A small bank in Lexington, N.C., has been through more trouble in the last 10 months than in its entire 91-year history.

The $44 million-asset bank, about 20 miles south of Winston-Salem, is looking forward to returning to its normally tranquil life, after spending much of the past year in headlines over a controversial plan to convert from mutual to a stockholder-owned thrift.

To top it off, Perpetual State Bank lost $98,000 in the second quarter, a bit less than it made a year earlier. The loss stemmed from a boost in income tax expenses associated with Perpetual's conversion from a mutual thrift to a publicly traded commercial bank earlier this year.

"We've made a lot of changes," said Melanie Younts, vice president at Perpetual. "But we're looking to the future now, and we're excited about it. We have a good opportunity to excel as a community bank."

Perpetual's proposed conversion last fall included a depositor payout plan, which would have given about $1 million in stock and cash to depositors.

The Federal Deposit Insurance Corp. did not object to the payout plan. But less than two weeks later, the North Carolina Savings Institution Division rejected the application, saying, among other things, that it would set a bad precedent.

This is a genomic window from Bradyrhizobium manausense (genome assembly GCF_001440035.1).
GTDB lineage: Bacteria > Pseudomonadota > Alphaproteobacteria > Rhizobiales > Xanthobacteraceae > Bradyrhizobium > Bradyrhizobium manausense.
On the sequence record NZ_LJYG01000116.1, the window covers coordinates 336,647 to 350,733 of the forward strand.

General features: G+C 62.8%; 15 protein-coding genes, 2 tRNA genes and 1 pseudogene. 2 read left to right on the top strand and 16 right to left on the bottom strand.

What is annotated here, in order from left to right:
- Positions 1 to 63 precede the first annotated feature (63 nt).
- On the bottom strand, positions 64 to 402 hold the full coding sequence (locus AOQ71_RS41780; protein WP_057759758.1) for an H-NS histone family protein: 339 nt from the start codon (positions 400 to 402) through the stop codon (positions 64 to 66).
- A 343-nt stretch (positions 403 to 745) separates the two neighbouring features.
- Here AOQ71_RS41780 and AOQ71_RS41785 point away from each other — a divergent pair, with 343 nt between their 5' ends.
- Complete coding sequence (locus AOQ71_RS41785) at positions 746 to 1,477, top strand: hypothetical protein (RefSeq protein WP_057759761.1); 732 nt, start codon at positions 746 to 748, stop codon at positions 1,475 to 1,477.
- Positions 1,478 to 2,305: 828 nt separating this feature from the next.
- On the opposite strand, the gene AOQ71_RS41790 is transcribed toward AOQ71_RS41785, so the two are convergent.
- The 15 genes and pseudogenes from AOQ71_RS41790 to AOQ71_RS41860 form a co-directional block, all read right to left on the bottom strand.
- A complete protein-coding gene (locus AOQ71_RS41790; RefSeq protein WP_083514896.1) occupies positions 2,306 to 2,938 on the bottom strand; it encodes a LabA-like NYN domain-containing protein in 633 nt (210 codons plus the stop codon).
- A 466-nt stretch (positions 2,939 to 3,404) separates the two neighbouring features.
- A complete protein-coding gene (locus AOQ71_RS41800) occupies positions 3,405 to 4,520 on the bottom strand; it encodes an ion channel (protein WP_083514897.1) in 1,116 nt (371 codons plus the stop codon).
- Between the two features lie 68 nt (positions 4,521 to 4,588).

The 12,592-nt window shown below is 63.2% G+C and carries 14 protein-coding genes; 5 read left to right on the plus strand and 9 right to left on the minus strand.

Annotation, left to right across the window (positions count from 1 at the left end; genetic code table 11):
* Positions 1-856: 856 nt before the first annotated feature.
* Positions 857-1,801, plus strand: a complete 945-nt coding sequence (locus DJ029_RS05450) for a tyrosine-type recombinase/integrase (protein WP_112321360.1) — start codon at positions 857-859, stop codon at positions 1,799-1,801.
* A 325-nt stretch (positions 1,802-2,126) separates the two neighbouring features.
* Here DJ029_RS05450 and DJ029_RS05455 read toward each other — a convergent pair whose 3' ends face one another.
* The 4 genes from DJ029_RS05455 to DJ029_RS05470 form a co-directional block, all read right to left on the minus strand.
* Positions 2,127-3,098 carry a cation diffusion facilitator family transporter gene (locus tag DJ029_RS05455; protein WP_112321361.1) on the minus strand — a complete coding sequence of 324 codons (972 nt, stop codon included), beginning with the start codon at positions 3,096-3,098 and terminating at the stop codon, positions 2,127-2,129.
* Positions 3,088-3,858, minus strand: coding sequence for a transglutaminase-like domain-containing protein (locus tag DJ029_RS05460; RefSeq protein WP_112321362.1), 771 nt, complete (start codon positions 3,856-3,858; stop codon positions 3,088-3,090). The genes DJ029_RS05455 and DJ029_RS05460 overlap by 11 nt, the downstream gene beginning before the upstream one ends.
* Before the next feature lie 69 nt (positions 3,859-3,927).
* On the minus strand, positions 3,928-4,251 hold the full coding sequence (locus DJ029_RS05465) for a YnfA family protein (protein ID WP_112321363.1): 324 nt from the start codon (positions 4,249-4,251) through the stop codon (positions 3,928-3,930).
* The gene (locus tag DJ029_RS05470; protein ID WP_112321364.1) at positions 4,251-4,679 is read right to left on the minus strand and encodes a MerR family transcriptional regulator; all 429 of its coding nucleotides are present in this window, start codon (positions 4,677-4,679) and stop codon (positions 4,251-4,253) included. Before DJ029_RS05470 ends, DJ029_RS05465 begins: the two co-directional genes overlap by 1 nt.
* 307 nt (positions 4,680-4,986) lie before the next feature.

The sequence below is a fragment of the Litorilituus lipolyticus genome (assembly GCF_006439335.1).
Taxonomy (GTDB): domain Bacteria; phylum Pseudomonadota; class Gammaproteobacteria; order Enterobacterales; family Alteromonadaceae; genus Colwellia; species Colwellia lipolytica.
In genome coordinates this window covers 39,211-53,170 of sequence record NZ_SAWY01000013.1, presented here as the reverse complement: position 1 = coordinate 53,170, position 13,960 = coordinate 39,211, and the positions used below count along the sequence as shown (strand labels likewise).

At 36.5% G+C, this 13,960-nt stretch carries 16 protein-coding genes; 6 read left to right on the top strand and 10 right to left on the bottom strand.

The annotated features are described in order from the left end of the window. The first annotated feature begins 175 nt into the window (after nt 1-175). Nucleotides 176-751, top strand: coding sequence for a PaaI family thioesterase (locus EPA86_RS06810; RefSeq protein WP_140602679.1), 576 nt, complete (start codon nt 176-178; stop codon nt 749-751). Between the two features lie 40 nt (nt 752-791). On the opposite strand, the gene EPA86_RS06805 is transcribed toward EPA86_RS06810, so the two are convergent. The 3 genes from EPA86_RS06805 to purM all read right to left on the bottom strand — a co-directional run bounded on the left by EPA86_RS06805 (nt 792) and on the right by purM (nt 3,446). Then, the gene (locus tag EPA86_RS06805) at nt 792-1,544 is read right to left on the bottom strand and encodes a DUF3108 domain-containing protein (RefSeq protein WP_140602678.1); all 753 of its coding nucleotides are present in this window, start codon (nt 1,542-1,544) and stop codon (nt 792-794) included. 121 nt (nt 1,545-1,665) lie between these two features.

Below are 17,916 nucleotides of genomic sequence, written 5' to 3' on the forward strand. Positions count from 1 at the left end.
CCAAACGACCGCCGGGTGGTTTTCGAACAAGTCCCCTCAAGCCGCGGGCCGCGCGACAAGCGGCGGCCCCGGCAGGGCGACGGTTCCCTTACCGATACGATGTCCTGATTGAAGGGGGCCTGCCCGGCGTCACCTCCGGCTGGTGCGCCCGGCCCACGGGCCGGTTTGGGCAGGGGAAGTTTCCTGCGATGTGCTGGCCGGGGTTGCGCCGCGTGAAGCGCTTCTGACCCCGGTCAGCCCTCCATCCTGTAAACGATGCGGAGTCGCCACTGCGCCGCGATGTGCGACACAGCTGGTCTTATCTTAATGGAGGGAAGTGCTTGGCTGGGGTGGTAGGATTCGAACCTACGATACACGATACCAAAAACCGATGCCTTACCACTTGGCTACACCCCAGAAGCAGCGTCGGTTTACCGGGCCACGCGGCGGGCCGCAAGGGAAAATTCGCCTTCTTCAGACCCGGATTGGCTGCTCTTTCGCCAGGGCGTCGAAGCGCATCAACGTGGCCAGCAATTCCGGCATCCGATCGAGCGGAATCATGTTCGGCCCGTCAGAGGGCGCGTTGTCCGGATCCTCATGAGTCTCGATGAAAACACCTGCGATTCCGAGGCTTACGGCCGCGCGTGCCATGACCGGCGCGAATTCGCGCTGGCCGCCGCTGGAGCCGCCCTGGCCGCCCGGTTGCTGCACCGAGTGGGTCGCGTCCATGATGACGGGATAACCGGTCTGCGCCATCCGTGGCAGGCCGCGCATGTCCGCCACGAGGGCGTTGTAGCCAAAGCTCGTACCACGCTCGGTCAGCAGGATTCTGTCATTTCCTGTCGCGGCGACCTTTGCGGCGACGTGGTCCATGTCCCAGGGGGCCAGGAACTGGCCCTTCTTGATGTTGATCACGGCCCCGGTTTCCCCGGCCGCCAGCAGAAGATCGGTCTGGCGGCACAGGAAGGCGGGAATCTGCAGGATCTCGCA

Perpetual found itself stuck between state and federal regulators, and suddenly receiving wide attention because it was seen as a test case for other mutuals seeking to convert. It quickly refiled, dropping the payout plan and asking to convert to a commercial bank. That move was approved.

A public offering raised $6 million, and the stock began trading on Nasdaq on April 11, but it will have to wait at least another quarter before posting an earnings gain. The added tax expenses that caused the loss came from taxation of income that wasn't taxable under its thrift charter.

Without the one-time expense, Perpetual's second-quarter earnings would have been 9% jump higher than a year earlier.

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When Edward Baker wants to sell correspondent services to Pennsylvania's community bankers for CoreStates Financial Corp.'s, he just turns to some sleight-of-hand.

The CoreStates vice president uses a repertoire of magic, ranging from card tricks to making a ball of fire burst from his wallet, while he pitches his business to Pennsylvania's community bankers.

"I like to have a more friendly type of atmosphere when I call on my customers," he said. "With the magic, that sort of breaks the ice, and it's not a very formal business setting when I go to see somebody."

In one of his most popular card tricks, which he calls his "voice- activated deck," Mr. Baker asks a banker to "talk to the deck" and name a card. That card will then be the only one upside down when Mr. Baker flips through the deck.

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